While on my current journey, I had the opportunity to read about a women sliding into early-onset Alzheimer's disease in a fictional book called Still Alice. The main character in the book is a professor at Harvard in her early 50s who she starts noticing gaps in her memory where she can't remember simple things. In one case, while jogging she losses a sense of where she is at for a few minutes and walks around just trying to find a landmark in an area where she has been jogging every day for years. She sees doctors and eventually gets the heart breaking diagnosis.
The book is deeply moving. You are drawn into the story and her thinking, feelings, frustrations and her world as it slowly slips away. Day-to-day you are shown her cognitive abilities slipping away. She tries to keep teaching but she doesn't quite realize that her skills are slipping away in front of her. She forgets people's names. She starts asking the same question over and over again. She develops a test for herself that she applies over the months which is sad and interesting.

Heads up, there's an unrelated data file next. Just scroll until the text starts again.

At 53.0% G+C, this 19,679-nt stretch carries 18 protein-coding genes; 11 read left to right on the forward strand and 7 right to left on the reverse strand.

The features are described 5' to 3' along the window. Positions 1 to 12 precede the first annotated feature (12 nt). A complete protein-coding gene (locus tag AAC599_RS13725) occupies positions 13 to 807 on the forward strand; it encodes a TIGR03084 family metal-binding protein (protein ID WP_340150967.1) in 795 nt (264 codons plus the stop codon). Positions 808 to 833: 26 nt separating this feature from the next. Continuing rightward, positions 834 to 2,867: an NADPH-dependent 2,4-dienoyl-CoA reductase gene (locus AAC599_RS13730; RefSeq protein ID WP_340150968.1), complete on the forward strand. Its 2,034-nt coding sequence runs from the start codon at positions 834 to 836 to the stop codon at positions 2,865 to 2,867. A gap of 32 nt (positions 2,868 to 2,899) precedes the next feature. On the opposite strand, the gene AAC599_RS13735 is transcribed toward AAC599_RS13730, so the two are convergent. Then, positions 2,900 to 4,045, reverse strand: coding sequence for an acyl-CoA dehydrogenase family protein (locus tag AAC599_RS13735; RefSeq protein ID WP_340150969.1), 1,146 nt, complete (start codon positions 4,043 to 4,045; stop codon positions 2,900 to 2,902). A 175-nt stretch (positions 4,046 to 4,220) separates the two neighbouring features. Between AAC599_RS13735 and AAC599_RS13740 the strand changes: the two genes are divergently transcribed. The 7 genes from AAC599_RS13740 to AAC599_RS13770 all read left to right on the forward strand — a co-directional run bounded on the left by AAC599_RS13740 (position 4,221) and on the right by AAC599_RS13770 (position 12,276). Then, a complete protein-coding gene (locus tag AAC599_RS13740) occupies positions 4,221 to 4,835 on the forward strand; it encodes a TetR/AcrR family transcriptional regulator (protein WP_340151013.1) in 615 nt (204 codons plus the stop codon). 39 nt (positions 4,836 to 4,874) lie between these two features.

In the book, the point is made that when a person battles cancer, they are surrounded by supporters and friends who are there to help them fight their was through the chemotherapy and radiation. With the diseases that cause dementia, the opposite seem to happen where friends and colleagues are just uncomfortable, don't know what to say, are embarrassed and then quietly slip away. One person in this book really lets down the main character which is heartbreaking.
I've not had to walk in the shoes of any of these characters as I've not experienced this with anyone close to me but I pray that I would be a rock for them. Bless those who are experiencing these kinds of issues and bless their caregivers. Be there for those going through this in their lives.
The book is highly recommended.